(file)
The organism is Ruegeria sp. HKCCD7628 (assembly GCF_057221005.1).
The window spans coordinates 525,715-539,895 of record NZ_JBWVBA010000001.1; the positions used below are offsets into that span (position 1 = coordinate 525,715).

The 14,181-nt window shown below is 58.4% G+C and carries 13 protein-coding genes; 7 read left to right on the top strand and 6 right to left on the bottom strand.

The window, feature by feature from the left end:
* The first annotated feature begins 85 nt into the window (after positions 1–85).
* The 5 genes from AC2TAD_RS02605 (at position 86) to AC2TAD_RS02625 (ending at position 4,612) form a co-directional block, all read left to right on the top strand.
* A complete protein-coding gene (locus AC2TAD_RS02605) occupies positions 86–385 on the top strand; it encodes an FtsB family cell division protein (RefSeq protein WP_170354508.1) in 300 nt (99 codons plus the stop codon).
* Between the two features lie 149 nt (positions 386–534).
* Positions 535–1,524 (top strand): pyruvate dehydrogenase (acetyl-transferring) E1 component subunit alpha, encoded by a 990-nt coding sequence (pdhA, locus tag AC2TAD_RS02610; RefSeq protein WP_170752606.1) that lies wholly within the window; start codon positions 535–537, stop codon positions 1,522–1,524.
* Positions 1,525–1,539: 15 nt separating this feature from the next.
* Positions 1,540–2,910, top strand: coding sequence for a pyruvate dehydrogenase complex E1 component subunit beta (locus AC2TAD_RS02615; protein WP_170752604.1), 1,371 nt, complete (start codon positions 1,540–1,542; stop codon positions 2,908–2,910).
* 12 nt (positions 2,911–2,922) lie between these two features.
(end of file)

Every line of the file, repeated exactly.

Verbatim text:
The organism is Ruegeria sp. HKCCD7628 (assembly GCF_057221005.1).
The window spans coordinates 525,715-539,895 of record NZ_JBWVBA010000001.1; the positions used below are offsets into that span (position 1 = coordinate 525,715).

The 14,181-nt window shown below is 58.4% G+C and carries 13 protein-coding genes; 7 read left to right on the top strand and 6 right to left on the bottom strand.

The window, feature by feature from the left end:
* The first annotated feature begins 85 nt into the window (after positions 1–85).
* The 5 genes from AC2TAD_RS02605 (at position 86) to AC2TAD_RS02625 (ending at position 4,612) form a co-directional block, all read left to right on the top strand.
* A complete protein-coding gene (locus AC2TAD_RS02605) occupies positions 86–385 on the top strand; it encodes an FtsB family cell division protein (RefSeq protein WP_170354508.1) in 300 nt (99 codons plus the stop codon).
* Between the two features lie 149 nt (positions 386–534).
* Positions 535–1,524 (top strand): pyruvate dehydrogenase (acetyl-transferring) E1 component subunit alpha, encoded by a 990-nt coding sequence (pdhA, locus tag AC2TAD_RS02610; RefSeq protein WP_170752606.1) that lies wholly within the window; start codon positions 535–537, stop codon positions 1,522–1,524.
* Positions 1,525–1,539: 15 nt separating this feature from the next.
* Positions 1,540–2,910, top strand: coding sequence for a pyruvate dehydrogenase complex E1 component subunit beta (locus AC2TAD_RS02615; protein WP_170752604.1), 1,371 nt, complete (start codon positions 1,540–1,542; stop codon positions 2,908–2,910).
* 12 nt (positions 2,911–2,922) lie between these two features.